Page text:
Elevated levels of PSA are common in ejaculate, though the level of PSA which leaks from the prostate into the bloodstream is typically low. The level of PSA in the bloodstream is indicative of the probability for developing prostate cancer, and higher levels are associated with higher probability. Specific conditions such as infections or use of certain medications can affect the level of PSA without increasing the probability of prostate cancer. As such, each patient must be evaluated individually in order to interpret the credibility of a PSA level. Though PSA levels can be indicative of cancer, they are not a sure warning sign; this is why an additional test called a biopsy is required to diagnose prostate cancer.
During a biopsy, sample cores are taken from the prostate to be fixed in formaldehyde and stained to identify sections which represent different regions of the prostate. These cores are then examined through microscopy to identify cancer, infection, inflammation, or other distinguishable abnormalities. A biopsy core is only a sample of a prostate, and as such results are not always a definite representation of the condition of the prostate. While a biopsy which reveals cancer can be considered a definite source of diagnosis, absence of cancer in a biopsy does not always indicate absence of cancer in the prostate. Biopsy results are also subject to the interpretation of the biopsy cores, and for this reason communication between Dr. Gholami and your pathologist can ensure an accurate and impartial interpretation. The pathologist will prepare a report for Dr. Gholami which will explain the nature of cores sampled in the biopsy. If cancer is detected this report will include the grade of the cancer as well as the proportion of the core involved. This report should also describe any abnormalities visible in the biopsy cores. Even biopsies which are negative for prostate cancer should note these abnormalities, as they could lead to future cancer diagnoses.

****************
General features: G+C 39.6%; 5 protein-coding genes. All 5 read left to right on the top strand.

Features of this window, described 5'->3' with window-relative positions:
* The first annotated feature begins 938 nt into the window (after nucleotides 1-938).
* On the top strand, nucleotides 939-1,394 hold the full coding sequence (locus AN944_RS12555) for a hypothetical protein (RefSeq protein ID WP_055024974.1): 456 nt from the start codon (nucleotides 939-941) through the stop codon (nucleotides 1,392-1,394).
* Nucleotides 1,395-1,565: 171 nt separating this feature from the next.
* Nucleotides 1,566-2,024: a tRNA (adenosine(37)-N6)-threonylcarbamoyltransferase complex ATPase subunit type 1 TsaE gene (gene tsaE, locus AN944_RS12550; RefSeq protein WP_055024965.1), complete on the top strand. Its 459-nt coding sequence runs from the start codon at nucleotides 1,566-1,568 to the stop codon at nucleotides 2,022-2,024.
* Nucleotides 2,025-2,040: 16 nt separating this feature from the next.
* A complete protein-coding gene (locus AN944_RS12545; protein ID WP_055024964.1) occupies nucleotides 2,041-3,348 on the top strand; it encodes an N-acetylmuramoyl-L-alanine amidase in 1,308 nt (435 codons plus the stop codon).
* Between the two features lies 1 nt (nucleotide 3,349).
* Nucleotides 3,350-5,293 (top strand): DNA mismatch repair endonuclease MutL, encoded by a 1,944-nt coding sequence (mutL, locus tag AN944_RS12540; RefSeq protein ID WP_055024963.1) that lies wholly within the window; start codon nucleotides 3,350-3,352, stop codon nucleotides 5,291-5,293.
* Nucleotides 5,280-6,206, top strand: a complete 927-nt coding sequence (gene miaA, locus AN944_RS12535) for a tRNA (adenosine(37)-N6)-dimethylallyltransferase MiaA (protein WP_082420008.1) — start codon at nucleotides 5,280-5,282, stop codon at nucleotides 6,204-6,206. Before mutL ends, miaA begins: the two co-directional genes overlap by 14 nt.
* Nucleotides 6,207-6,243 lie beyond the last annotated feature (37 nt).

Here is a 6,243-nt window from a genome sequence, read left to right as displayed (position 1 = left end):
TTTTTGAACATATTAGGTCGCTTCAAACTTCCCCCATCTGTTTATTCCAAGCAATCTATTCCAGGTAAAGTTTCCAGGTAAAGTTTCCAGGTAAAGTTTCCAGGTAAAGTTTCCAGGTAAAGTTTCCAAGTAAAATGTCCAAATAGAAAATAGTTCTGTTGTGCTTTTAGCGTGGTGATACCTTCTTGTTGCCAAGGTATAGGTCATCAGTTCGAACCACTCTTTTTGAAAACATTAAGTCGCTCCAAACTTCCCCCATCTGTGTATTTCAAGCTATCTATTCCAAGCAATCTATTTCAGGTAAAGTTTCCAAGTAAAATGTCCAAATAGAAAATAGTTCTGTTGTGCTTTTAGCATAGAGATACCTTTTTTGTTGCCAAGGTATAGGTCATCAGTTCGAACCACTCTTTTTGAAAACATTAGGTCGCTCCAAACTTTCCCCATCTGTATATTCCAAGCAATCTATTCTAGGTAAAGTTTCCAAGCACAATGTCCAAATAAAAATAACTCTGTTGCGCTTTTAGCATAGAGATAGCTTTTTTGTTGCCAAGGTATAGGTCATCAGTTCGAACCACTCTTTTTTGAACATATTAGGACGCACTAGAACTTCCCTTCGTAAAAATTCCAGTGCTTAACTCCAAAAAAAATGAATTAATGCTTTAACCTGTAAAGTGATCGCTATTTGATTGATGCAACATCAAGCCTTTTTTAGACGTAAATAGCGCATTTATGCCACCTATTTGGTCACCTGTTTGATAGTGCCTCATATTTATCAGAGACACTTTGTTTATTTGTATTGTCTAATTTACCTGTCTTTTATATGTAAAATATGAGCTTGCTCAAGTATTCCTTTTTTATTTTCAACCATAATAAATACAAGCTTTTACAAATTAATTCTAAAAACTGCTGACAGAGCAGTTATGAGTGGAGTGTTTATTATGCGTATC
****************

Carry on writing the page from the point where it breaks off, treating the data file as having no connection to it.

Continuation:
Prostate cancer is described by two separate classifications. The first classification, the grade of prostate cancer, pertains to the shape of cancer cells. Prostate cancer cells vary in shape when viewed under a microscope, and these shapes have been categorized and numbered by a Dr. Donald Gleason. The Gleason score of prostate cancer is the sum of two of the most common shapes of cancer cells. The least aggressive of these cells is labeled 2, while the most aggressive is labeled 10. The Gleason score of prostate cancer determines how aggressive the cancer appears to the pathologist, and it is important in allowing Dr. Gholami to pair his patient with the most effective therapy available. The second classification, or stage of prostate cancer, simply indicates the extent of growth of the cancer.
Patients who should consider DVP as therapy for prostate cancer should have very good health with a life expectancy exceeding 10 years. They should also have cancers which are localized to the prostate gland. Other variables to consider for patients considering LRP include PSA, biopsy results, previous treatments for prostate cancer, weight, smoking history, other illnesses, and current medication regimens.